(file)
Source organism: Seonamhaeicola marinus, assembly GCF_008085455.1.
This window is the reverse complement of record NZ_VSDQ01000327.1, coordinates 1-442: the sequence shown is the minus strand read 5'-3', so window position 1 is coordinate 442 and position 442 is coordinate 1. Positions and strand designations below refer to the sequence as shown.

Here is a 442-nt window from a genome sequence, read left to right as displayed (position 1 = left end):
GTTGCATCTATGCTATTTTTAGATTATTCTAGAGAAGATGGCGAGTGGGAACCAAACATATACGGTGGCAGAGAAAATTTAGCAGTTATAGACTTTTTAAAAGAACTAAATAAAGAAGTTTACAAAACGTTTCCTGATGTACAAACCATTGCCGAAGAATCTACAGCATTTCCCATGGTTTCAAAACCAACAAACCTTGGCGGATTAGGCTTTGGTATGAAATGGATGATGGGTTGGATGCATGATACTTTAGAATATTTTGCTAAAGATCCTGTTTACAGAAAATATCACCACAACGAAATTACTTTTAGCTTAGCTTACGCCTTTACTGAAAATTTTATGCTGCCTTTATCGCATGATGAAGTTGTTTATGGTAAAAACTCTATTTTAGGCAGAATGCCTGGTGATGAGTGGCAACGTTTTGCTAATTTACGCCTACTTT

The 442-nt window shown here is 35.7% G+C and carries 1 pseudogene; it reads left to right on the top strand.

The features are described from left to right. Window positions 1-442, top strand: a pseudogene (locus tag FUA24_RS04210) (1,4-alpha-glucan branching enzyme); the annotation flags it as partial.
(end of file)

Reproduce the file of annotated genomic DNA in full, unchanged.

Source organism: Seonamhaeicola marinus, assembly GCF_008085455.1.
This window is the reverse complement of record NZ_VSDQ01000327.1, coordinates 1-442: the sequence shown is the minus strand read 5'-3', so window position 1 is coordinate 442 and position 442 is coordinate 1. Positions and strand designations below refer to the sequence as shown.

Here is a 442-nt window from a genome sequence, read left to right as displayed (position 1 = left end):
GTTGCATCTATGCTATTTTTAGATTATTCTAGAGAAGATGGCGAGTGGGAACCAAACATATACGGTGGCAGAGAAAATTTAGCAGTTATAGACTTTTTAAAAGAACTAAATAAAGAAGTTTACAAAACGTTTCCTGATGTACAAACCATTGCCGAAGAATCTACAGCATTTCCCATGGTTTCAAAACCAACAAACCTTGGCGGATTAGGCTTTGGTATGAAATGGATGATGGGTTGGATGCATGATACTTTAGAATATTTTGCTAAAGATCCTGTTTACAGAAAATATCACCACAACGAAATTACTTTTAGCTTAGCTTACGCCTTTACTGAAAATTTTATGCTGCCTTTATCGCATGATGAAGTTGTTTATGGTAAAAACTCTATTTTAGGCAGAATGCCTGGTGATGAGTGGCAACGTTTTGCTAATTTACGCCTACTTT

The 442-nt window shown here is 35.7% G+C and carries 1 pseudogene; it reads left to right on the top strand.

The features are described from left to right. Window positions 1-442, top strand: a pseudogene (locus tag FUA24_RS04210) (1,4-alpha-glucan branching enzyme); the annotation flags it as partial.